History of Monroe County
Monroe County, named after James Monroe, the fifth president of the United States, was created by state legislation in 1854. The Ho-Chunk Native Americans originally occupied the land that is now Monroe County until a removal treaty was signed in 1837. Although most of the Native Americans were moved into western states at that time, many returned to live among the early white settlers. In October of 1842, the first settler came into Monroe County, a man named Esau Johnson. He built a little cabin in the Town of Sheldon and moved into it with his family. When he arrived in Monroe County, which was then still part of La Crosse County, there were no other white people living on the land.
But in the late 1840s, western expansion brought several other settlers to the area. The opening of the state road between Hudson and Prairie du Chien, which passed through what is now Sparta, and the establishment of the road between Portage and La Crosse, brought new settlers. The majority of the people coming to Monroe County during the first decades came from New York. 165 YEARS While overland travel opened this territory for early pioneers, it was the laying of track that grew these early communities into villages and cities.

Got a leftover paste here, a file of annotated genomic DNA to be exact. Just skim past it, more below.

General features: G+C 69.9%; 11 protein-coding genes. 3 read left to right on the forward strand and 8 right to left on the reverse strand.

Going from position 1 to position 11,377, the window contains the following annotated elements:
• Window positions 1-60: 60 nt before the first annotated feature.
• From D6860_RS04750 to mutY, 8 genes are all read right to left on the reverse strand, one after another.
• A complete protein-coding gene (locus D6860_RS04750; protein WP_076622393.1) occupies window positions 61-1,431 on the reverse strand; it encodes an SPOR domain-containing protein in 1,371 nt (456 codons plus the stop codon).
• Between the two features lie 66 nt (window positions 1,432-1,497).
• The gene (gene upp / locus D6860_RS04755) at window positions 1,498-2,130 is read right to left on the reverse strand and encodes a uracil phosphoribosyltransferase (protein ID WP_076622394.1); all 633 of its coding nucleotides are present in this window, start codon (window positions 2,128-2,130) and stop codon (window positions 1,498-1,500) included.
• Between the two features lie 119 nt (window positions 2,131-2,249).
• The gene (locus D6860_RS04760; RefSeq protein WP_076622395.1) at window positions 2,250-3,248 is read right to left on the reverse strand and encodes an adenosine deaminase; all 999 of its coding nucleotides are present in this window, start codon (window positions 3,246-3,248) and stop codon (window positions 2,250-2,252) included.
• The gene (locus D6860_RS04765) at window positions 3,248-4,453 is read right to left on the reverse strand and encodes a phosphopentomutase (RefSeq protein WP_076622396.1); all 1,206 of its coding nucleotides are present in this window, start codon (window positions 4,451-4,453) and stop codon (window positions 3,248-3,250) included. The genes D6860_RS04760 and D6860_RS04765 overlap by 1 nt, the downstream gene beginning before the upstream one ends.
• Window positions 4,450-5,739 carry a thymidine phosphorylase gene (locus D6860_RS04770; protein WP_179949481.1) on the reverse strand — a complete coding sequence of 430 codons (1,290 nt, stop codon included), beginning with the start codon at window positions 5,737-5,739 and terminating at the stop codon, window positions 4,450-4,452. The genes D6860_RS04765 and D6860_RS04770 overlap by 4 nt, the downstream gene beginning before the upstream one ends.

Railroad surveyors came in 1854, connecting Sparta to Milwaukee and La Crosse in 1858. This Railroad became the Chicago, Milwaukee and St. Paul railroad in 1872, expanding the reach of the line. The growth of Monroe County in the 1860s and 1870s also attracted the interest of the Chicago and North Western Railroad Company. In 1873 the Chicago North Western opened a line through Monroe County to compete with the Chicago, Milwaukee, and St. Paul Railroad. This line would operate until the 1960s, ultimately being converted to the Elroy-Sparta Bike Trail.
The population of Monroe County continued to grow throughout the late 19th century. The largest group of immigrants making the county their home were the Germans, followed in number by the Norwegians and Irish. By 1900, most of Monroe County was settled and farms and small towns dotted the countryside. The main industry in the county was agriculture, but most communities had some industrial development.â
Wheat farming transitioned to dairy farming by the turn of the century and cranberry production in the north-east corner of the county grew. The new century would bring many changes to the county, such as the establishment of Fort McCoy, the creation of the Interstate System, and the founding of the Elroy-Sparta Bike Trail, but agriculture would remain an important part of the economy.